Amazon acquires IoT cloud platform 2lemetry

Steven Loeb · March 13, 2015 · Short URL:

Amazon could potentially use 2lemetry technology in AWS Lambda

Amazon is taking a deeper dive into the Internet of Things, with its second acquisition of 2015.

The company has purchased 2lemetry, it was revealed on the FAQ section of the company's website on Thursday. While no financial terms of the deal were disclosed, it was revealed that 2lemetry will remain operating independently from Amazon.

"As you may have heard, Amazon has acquired 2lemetry. Our existing service has not changed, and with Amazon we will offer our same customer support. We still have the same name and branding as before," 2lementry wrote.

No other terms of the deal or any other future plans were revealed. When VatorNews has reached out to both Amazon for more information an AWS spokesperson would only say, "We can confirm that Amazon has acquired 2lemetry, and we look forward to continuing to support 2lemetry customers."

We have also 2lemetry to find out more, and we will update this story if we hear back.

Founded in 2011 by CEO Kyle Roche and CTO Chris Chiappone, the Denver-based 2lemetry is an IoT cloud platform. 2lemetry’s solutions help enterprise companies transform their IoT data into powerful applications and actionable insights, ultimately giving them the ability to improve the efficiency of their operations, accelerate product innovation and better service their customers.

The company says it turns device data into real-time actionable intelligence to help companies cut costs by streamlining processes, provide improved service, and help create new products, services and revenue streams.

It's main products is 2lemetry Integrate, makes connect enterprise device data to the Salesforce application platform quicker, saving weeks of development time, It can scale to handle tens of thousands of transactions a second.

"What makes 2lemetry unique is that the company has dramatically reduced the complexity and ramp-up time for implementing IoT solutions," it says on its website.

"What historically has been a complex and expensive undertaking, requiring significant upfront capital and taking months or years to implement—2lemetry makes possible within days or even hours. 2lemetry supports customers in a range of industries including transportation, oil and gas, manufacturing, mining, HVAC and industrial machines."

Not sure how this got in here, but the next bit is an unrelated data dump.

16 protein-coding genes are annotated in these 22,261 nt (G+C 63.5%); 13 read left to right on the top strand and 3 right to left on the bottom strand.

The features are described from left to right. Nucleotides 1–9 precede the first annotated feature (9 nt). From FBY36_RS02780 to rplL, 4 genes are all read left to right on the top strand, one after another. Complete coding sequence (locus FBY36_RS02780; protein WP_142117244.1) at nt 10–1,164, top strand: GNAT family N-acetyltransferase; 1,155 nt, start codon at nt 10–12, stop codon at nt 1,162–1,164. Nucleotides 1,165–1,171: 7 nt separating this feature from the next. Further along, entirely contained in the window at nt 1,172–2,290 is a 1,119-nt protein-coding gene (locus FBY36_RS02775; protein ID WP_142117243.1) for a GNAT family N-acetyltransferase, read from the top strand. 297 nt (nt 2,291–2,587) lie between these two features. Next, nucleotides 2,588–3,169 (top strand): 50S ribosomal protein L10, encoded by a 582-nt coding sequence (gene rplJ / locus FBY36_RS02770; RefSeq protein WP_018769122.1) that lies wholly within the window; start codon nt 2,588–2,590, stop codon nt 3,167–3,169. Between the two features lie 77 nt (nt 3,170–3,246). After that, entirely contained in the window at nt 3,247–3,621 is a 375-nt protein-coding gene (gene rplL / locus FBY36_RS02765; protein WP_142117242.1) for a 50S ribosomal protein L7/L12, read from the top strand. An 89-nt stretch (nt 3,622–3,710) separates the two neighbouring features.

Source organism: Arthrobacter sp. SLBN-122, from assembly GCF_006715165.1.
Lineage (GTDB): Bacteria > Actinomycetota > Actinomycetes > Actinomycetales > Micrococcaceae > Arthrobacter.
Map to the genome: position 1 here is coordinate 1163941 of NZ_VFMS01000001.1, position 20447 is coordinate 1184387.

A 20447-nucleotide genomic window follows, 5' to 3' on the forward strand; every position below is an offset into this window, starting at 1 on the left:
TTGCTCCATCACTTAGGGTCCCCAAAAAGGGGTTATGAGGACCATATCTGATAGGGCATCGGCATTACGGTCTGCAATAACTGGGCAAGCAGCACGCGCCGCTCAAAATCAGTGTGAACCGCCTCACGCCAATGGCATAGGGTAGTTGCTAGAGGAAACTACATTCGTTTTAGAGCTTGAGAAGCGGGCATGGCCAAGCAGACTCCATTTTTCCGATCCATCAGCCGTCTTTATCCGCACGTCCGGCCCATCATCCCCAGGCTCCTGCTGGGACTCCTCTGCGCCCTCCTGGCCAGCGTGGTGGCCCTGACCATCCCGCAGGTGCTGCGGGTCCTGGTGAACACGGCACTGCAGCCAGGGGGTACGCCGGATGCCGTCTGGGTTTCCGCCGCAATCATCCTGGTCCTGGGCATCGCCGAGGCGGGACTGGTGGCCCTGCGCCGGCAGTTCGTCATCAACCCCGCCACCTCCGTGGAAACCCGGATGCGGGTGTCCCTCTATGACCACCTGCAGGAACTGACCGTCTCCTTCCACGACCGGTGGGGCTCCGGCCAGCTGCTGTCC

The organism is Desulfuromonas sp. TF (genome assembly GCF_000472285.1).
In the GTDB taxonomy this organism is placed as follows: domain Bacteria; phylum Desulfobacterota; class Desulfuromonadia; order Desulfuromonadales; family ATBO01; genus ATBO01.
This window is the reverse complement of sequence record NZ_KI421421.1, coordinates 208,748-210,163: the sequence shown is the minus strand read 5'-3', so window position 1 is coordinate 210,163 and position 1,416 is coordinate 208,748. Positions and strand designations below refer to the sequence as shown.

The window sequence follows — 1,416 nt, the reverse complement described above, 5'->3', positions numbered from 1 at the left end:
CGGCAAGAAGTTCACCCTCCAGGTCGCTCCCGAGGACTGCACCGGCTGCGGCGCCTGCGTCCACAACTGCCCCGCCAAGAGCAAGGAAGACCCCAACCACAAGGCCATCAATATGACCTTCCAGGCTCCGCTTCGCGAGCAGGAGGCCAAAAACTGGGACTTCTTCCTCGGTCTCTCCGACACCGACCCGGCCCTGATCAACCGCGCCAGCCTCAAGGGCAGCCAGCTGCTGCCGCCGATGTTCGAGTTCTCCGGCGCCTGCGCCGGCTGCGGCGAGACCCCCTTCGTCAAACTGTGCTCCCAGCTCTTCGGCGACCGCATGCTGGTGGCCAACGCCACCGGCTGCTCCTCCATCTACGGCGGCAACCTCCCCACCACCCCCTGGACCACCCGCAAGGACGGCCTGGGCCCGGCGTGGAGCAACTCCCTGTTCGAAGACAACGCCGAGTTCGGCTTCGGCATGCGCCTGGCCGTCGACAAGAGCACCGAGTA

The acquisition comes only a couple of months after 2lemetry raised $4 million in funding from Salesforce Ventures and several private investors, bringing its total amount raisedto $9 million.

While its unknown what Amazon's is planning to do with 2lemetry, but it is likely that it will become a part of Amazon Web Services, and will help Amazon compete against Google and Microsoft, both of which have also been making moves in the Internet of Things department.

This is Amazon's second acquisition of 2015, after it bought Annapurna Labs, which is described as "a super-stealthy Israeli company that is reportedly working on new chip technology," back in January. 

Amazon and IoT

Amazon has been making moves in IoT on both the front and the back end.

On the front end it has its own Home Automation store, where it sells devices such as smart lighbulbs, theromostats, wearables and security camera. 

On the back end, Amazon has introduced some new platforms that could be a precursor to developing its own IoT platform,

In 2013 it introduced Kinesis, a fully managed service for real-time processing of high-volume, streaming data. It allows customer to store and process terabytes of data an hour from hundreds of thousands of sources, making it easy to write applications that take action on real-time data such as web site click-streams, marketing and financial transactions, social media feeds, logs and metering data and location-tracking events. 

Amazon could use 2lemetry's technology to take information from IoT connected devices to put into applications.

It is more likely that Amazon would the 2lemetry tech it in its Lambda cloud service, which was introducedin November. Amazon described it as " a compute service that runs developers’ code in response to events and automatically manages the compute resources for them, making it easy to build and manage applications that respond quickly to new information."

When 2lemetry got a chance to see Lambda up close last year, the company was excited about it, saying, "AWS Lambda is a perfect complement to our real-time data services."

"Our ThingFabric IoT platform is great at ingesting endless feeds of data and routing them, storing them, and invoking actions based on defined thresholds," wrote 2lemetry at the time." What about taking actions on the data itself in-flight? What if you want to define your own actions on the data without running an application of your own? This is where ThingFabric and Lambda were made for each other."

This news was first revealed by TechCrunch earlier on Thursday. 

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